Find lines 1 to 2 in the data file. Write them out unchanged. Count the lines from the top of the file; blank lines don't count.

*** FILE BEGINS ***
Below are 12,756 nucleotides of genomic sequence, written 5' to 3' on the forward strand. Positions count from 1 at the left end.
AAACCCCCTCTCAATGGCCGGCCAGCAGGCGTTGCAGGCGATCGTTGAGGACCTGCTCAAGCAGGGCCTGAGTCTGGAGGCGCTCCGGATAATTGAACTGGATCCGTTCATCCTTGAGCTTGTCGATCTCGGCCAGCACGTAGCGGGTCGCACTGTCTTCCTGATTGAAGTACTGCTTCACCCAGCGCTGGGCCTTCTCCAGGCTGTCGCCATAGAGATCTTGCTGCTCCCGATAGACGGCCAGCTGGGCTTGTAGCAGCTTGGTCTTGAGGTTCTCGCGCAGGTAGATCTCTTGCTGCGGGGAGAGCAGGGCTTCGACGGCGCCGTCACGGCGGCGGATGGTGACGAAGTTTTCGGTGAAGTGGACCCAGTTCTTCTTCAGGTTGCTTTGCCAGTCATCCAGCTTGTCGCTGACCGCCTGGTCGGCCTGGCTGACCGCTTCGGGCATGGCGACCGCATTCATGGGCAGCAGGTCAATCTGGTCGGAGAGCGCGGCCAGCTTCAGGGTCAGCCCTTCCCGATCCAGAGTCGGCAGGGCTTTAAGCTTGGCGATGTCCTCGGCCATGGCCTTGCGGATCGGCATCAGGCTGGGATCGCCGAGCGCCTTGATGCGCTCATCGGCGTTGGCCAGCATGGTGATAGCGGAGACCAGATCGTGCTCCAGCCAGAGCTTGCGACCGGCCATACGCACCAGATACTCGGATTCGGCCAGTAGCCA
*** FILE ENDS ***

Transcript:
Below are 12,756 nucleotides of genomic sequence, written 5' to 3' on the forward strand. Positions count from 1 at the left end.
AAACCCCCTCTCAATGGCCGGCCAGCAGGCGTTGCAGGCGATCGTTGAGGACCTGCTCAAGCAGGGCCTGAGTCTGGAGGCGCTCCGGATAATTGAACTGGATCCGTTCATCCTTGAGCTTGTCGATCTCGGCCAGCACGTAGCGGGTCGCACTGTCTTCCTGATTGAAGTACTGCTTCACCCAGCGCTGGGCCTTCTCCAGGCTGTCGCCATAGAGATCTTGCTGCTCCCGATAGACGGCCAGCTGGGCTTGTAGCAGCTTGGTCTTGAGGTTCTCGCGCAGGTAGATCTCTTGCTGCGGGGAGAGCAGGGCTTCGACGGCGCCGTCACGGCGGCGGATGGTGACGAAGTTTTCGGTGAAGTGGACCCAGTTCTTCTTCAGGTTGCTTTGCCAGTCATCCAGCTTGTCGCTGACCGCCTGGTCGGCCTGGCTGACCGCTTCGGGCATGGCGACCGCATTCATGGGCAGCAGGTCAATCTGGTCGGAGAGCGCGGCCAGCTTCAGGGTCAGCCCTTCCCGATCCAGAGTCGGCAGGGCTTTAAGCTTGGCGATGTCCTCGGCCATGGCCTTGCGGATCGGCATCAGGCTGGGATCGCCGAGCGCCTTGATGCGCTCATCGGCGTTGGCCAGCATGGTGATAGCGGAGACCAGATCGTGCTCCAGCCAGAGCTTGCGACCGGCCATACGCACCAGATACTCGGATTCGGCCAGTAGCCA